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Amendment to Restore Felon Voting Rights Dies Along Party Lines

GREENSVILLE/EMPORIA DEPARTMENT OF SOCIAL SERVICES

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The Greensville/Emporia Department of Social Services Administrative Board will hold its regular meeting Thursday, June 20, 2019, at 3:30 p.m. The meeting will be held at the Greensville/Emporia Department of Social Services located at 1748 East Atlantic Street.

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By Katja Timm, Capital News Service

RICHMOND, Va. -- For now, Virginia will remain among a trio of states -- joining only Kentucky and Iowa -- with a lifetime ban on voting rights for people convicted of a felony.

On Wednesday, the Senate Committee on Privileges and Elections killed an attempt to allow Virginians who have been convicted of a felony to vote.

Currently, the Virginia Constitution says felons cannot vote unless their civil rights have been restored by the governor or other authorities. Sen. Mamie Locke, D-Hampton, proposed a resolution -- SJ 261 -- to delete that passage from the state Constitution.

On an 8-6 vote at the committee’s meeting on Wednesday, Locke’s proposed constitutional amendment was “passed by indefinitely,” meaning that it likely is dead for this legislative session. The vote was split down party lines on the 14-member committee, with all eight Republicans voting to kill the measure.

Besides SJ 261, the panel on Wednesday considered a similar proposal (SJ 262) by Sen. Louise Lucas, D-Portsmouth. The committee folded Lucas’ measure into Locke’s before killing the proposed amendment.

The resolutions proposed by Locke and Lucas sought to establish just four requirements to vote in Virginia: Voters would have to be U.S. citizens, be at least 18, live in the commonwealth and be registered. The proposed amendment “removes from current constitutional qualifications to vote not having been convicted of a felony and not having been adjudicated to be mentally incompetent,” according to the Legislative Information System.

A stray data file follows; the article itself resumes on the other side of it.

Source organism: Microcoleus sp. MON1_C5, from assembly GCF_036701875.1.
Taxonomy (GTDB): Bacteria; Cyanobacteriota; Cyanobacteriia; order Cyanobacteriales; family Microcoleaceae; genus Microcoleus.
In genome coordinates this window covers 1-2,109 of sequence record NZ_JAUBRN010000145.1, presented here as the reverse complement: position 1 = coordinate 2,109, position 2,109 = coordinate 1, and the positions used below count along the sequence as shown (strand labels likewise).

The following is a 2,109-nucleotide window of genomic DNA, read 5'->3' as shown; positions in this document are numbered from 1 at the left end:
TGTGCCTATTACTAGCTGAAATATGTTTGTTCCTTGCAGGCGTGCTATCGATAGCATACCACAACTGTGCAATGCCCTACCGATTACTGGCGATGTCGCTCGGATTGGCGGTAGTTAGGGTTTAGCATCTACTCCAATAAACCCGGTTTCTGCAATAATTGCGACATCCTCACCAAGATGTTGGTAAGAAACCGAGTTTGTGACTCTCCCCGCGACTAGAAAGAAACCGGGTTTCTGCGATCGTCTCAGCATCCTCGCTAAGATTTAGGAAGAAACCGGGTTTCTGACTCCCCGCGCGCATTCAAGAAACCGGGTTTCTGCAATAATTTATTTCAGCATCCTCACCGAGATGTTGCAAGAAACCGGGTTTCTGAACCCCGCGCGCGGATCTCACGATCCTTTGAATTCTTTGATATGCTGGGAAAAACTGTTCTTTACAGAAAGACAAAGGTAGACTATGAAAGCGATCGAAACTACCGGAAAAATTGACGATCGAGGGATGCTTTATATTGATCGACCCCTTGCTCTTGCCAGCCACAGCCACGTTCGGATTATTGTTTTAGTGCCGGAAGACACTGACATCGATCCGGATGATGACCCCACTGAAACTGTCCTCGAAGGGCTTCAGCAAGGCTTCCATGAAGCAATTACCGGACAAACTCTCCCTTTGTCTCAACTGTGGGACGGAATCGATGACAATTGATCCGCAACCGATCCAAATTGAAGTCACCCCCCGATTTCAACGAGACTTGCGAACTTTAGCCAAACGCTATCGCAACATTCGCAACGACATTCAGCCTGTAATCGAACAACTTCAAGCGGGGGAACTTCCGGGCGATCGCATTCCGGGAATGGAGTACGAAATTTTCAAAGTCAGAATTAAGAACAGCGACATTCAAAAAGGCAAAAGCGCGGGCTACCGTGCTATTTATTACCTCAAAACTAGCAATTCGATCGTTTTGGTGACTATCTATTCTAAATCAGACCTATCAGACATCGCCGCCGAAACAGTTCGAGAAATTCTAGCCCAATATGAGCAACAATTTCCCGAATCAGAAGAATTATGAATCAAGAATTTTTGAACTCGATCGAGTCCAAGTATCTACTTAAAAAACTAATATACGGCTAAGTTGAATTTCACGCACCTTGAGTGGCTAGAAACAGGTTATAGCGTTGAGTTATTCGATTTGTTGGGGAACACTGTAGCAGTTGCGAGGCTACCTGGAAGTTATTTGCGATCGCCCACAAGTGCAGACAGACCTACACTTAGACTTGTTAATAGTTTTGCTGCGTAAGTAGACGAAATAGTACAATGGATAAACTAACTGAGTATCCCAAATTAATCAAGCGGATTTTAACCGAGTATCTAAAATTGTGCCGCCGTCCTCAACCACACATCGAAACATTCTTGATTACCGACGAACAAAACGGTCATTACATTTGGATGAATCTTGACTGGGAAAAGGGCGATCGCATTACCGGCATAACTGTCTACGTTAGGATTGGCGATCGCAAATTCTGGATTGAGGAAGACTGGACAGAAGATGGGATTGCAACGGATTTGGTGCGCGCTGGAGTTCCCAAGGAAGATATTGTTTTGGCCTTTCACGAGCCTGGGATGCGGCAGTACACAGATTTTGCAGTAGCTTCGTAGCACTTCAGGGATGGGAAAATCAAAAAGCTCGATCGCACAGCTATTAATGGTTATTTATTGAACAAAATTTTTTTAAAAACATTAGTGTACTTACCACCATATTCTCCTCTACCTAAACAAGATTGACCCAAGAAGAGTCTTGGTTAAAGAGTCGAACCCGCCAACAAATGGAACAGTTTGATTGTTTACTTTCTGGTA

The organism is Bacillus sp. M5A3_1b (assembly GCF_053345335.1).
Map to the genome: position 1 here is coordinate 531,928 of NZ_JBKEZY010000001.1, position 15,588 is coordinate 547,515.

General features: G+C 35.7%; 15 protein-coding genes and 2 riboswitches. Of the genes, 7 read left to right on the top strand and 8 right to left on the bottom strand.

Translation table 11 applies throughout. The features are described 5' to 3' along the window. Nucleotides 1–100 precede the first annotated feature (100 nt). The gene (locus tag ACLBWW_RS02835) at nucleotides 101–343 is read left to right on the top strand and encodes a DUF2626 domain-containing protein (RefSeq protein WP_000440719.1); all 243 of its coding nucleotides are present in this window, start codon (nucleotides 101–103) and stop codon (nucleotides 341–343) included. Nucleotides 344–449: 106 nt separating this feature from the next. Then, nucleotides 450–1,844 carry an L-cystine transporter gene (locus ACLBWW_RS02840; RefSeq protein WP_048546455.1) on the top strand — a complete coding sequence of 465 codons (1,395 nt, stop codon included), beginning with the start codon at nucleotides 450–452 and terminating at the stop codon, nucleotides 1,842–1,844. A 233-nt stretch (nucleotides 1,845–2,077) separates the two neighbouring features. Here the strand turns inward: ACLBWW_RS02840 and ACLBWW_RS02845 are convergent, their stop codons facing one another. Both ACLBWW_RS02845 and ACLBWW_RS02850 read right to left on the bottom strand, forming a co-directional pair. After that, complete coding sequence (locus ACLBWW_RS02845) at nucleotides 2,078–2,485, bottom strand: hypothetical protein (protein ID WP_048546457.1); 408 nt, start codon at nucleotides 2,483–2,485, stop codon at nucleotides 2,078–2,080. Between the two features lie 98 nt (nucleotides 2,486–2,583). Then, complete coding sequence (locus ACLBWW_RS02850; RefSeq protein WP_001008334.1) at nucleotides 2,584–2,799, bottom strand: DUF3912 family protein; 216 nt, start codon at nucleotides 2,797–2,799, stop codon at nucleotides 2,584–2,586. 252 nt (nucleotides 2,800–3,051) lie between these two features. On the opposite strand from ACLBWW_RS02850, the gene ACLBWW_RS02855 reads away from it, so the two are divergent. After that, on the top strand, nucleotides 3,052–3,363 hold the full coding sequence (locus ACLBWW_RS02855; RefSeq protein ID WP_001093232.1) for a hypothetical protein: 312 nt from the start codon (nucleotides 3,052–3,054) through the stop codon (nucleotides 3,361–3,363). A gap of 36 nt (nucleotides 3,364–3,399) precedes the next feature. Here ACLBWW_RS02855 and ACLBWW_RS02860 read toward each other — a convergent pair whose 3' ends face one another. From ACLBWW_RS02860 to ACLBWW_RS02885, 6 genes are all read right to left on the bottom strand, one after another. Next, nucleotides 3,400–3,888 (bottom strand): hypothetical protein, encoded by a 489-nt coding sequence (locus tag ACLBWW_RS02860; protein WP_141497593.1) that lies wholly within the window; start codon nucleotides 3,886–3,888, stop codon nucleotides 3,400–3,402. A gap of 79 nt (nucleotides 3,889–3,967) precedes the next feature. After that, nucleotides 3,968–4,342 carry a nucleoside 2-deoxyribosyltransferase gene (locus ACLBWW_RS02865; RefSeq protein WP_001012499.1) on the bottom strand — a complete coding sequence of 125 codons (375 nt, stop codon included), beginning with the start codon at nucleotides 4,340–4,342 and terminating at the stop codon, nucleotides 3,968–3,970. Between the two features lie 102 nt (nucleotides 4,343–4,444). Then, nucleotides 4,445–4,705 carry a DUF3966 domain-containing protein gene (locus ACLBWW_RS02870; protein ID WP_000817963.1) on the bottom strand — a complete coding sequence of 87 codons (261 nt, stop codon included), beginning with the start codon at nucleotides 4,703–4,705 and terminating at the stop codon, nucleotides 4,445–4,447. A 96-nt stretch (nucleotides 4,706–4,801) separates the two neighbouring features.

The amendment had support from representatives of the American Civil Liberties Union and the League of Women Voters of Virginia. Former inmates who had lost the right to vote because of felony convictions also offered emotional testimony.

Claire Guthrie Gastañaga, executive director of the Virginia ACLU, encouraged Virginia legislators to follow in the footsteps of Florida, which recently restored voting rights to more than 1.4 million people. In November, more than 60 percent of Florida supported the ballot initiative.

“That leaves Virginia, Kentucky and Iowa as the only states left -- the only states left in which you have a lifetime ban of voting if you get convicted of a felony,” Gastañaga said.

Gastañaga urged state leaders to look at themselves in the context of history. She said the right to vote should belong to the people instead of those who govern them.

Another supporter of the proposed amendment was ex-convict Wayne Keaton, whose voting rights were restored two years ago.

“I was incarcerated, and I have been fighting since 2010. The governor gave me my rights back in 2016,” Keaton said, referring to an executive order by then-Gov. Terry McAuliffe to restore voting rights to more than 200,000 convicted felons.

Several senators raised questions about the proposed constitutional amendment. Sen. Jill Holtzman Vogel, R-Fauquier, asked if someone who is adjudicated to be mentally incompetent should still be allowed to vote under the proposal.

“It might be appropriate to say that somebody doesn’t have the capacity to participate in the process, but that should be an individualized decision, not an institutional one,” Gastañaga responded.

Although SJ 261 and SJ 262 may be dead for the session, at least one similar proposal is pending before the General Assembly. SJ 283, sponsored by Sen. Emmett Hanger, R-Augusta, seeks to automatically restore the voting rights of felons who have completed their sentences and made restitution. It is awaiting a hearing by the Senate Privileges and Elections Committee.

Supporters of such proposals said they won’t give up.

“This is something we’re committed to for the long haul,” said Bill Farrar, director of public policy and communications for the Virginia ACLU. “We’re going to see it through.”

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